Why You Should Keep Romanticizing Your Life

Cam Wade
3 min readJul 24, 2022
Four books laid out, overlapping one another. Books included Midnight Sun(Stephanie Myer) As Far as You” ll Take Me(Phil Stamper), Adulthood Rites(Octavia Butler) and History is All You Left Me( Adam Silvera)
Close-up photo of four books: Midnight Sun(Stephanie Myer), As Far as You’ll Take Me(Phil Stamper) Adulthood Rites( Octavia Butler), and History Is All You Left Me(Adam Silvera)

Summer’s started, Tik-Tok algorithms are going crazy, and the world constantly feels like it’s on the brink of ending.

Don’t get me wrong, the world seems like a shitty place to be in right now: increasingly dangerous environmental risks and harms, stagnant wages, and the denial of reproductive rights.

Yeah, the world’s going swimmingly.

In all this turmoil though, I’ve been constantly reminded that people love reminiscing and romanticizing the past.

White man dresses in blue tropical shirt sits at table. Background is adorned by 35mm film stock blue-red colors.
A hometown friend of mine and I enjoying some drinks on bright summer day.

The days before COVID took some of us away from the outside world(Read here: those that had the privilege to work from home) and pushes some of us(the working class) even further into this dangerous world.

The days before time and space exploded on themselves when people started protesting and rioting for the survival of Black people in this country and also worldwide.

To be honest, I hear these things sometimes and think to myself about how it’s a load of bullshit. Things were already bad for certain groups, and these legendary “historic moments” keep happening that prevent some people from even accessing the future. Like those unlucky Black people who meet face to face with a state patrol officer on I-75 wondering if they’re going to make it out of that situation alive. Or the Black trans women and gender-nonconforming folks who die at the hands of these shady ass “DL” men.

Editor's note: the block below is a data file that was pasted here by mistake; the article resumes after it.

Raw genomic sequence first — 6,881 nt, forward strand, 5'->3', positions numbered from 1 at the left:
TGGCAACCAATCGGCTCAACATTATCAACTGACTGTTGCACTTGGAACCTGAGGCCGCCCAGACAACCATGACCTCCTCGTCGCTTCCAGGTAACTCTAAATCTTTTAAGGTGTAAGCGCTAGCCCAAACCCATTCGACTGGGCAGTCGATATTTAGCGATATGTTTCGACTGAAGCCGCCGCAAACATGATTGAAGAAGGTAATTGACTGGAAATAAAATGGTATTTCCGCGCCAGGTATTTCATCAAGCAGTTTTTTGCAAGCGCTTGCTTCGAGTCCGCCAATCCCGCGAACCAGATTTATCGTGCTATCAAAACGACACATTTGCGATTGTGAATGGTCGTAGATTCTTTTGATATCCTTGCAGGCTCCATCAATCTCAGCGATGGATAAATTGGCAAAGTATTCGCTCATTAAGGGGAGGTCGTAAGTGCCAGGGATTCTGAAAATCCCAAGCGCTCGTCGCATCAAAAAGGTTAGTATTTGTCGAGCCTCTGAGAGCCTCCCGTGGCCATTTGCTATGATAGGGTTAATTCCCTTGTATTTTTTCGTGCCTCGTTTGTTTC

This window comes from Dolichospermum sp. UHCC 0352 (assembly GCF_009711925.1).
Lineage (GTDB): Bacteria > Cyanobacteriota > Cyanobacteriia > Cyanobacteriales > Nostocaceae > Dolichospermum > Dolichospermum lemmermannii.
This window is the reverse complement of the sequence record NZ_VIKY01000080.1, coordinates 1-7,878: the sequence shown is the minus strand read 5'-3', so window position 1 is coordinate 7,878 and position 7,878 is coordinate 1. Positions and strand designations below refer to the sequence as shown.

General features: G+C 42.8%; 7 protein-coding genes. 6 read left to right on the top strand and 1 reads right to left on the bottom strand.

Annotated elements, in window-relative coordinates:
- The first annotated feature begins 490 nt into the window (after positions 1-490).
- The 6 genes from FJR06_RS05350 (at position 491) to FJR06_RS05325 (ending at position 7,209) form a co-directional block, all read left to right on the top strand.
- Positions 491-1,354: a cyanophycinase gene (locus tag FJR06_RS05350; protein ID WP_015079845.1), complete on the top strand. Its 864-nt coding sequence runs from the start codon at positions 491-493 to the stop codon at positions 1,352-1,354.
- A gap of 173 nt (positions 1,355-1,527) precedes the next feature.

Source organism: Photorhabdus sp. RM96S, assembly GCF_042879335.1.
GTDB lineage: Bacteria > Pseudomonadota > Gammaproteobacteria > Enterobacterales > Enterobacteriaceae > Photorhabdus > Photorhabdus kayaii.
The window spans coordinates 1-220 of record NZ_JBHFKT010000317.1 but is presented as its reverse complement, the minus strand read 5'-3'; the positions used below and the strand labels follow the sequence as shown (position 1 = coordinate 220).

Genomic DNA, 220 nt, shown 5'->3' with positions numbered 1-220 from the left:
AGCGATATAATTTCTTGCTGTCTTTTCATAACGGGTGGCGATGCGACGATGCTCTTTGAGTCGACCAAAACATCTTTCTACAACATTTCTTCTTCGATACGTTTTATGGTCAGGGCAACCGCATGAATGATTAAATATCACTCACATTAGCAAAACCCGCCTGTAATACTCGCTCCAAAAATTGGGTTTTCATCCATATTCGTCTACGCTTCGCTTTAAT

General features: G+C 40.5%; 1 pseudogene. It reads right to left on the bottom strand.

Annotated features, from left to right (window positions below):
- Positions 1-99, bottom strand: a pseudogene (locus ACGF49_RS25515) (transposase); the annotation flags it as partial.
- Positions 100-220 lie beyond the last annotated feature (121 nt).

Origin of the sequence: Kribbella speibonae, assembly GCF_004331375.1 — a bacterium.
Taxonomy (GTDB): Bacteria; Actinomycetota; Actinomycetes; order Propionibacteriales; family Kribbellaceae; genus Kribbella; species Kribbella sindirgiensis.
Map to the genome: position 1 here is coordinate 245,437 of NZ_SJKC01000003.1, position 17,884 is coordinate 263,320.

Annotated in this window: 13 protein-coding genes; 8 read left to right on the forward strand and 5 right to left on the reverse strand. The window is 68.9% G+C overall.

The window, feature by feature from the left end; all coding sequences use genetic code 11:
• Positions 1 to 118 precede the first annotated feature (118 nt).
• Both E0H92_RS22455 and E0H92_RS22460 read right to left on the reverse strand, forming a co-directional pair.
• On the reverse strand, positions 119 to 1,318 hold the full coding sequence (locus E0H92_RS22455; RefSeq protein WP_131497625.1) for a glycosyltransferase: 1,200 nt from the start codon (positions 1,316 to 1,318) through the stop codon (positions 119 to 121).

Even in my own personal life, I have a hard time imagining the future because everything in the present seems so foul. Couple all of the structural issues I talked about before and add that with the fact that I’m Black, queer, working-class, non-binary, neuro-atypical, and–

–boom!

You suddenly start to realize that everything in the world is pitted against you; constructing a future seems damn near impossible. Why care about the future when the present conditions seem almost impossible?

White man with black culry hair and Black person with an afro lay beside in each other in a grey/black tent.
A friend and I having yet another existential conversation about what it really means to be alive on a camping trip.

I think that’s why I like romanticizing my life, specifically the past. The present itself feels like a drag, especially living with depression. Everything flattens itself, while all those negative affects run up against your body.

A Black man, White man, and another White man huddled close together in bright purple hues and a hint of red bursting from the side.
Three of my friends in a Euphoria-inspired photoshoot.

But, I get those moments from time and time again where life seems to just slows for a second. Where thinking about kissing that boy at a frat party doesn’t seem like such a bad idea. Where you’re having the time of your life with your friends because you’re all high at 12:00am, watching life move throughout your dreary city.

Photo of an person sitting in driver’s seat of a car. Photo surronded in dark-ish blue tones caught on 35mm film stock.

Those are the moments I want to last forever.

Even though deep inside, I know that they won’t.

That goes for the good as well as the bad. The good will be good, almost euphoric at times. But the bad will be oh so fucking bad.

That’s ok, though

A blurry photo a Black person, a White woman dressed in a deep red dress along with another White woman dressed in a bright red dress.

Sometimes, that fantasy you’ve romanticized is the only forward from nothing.

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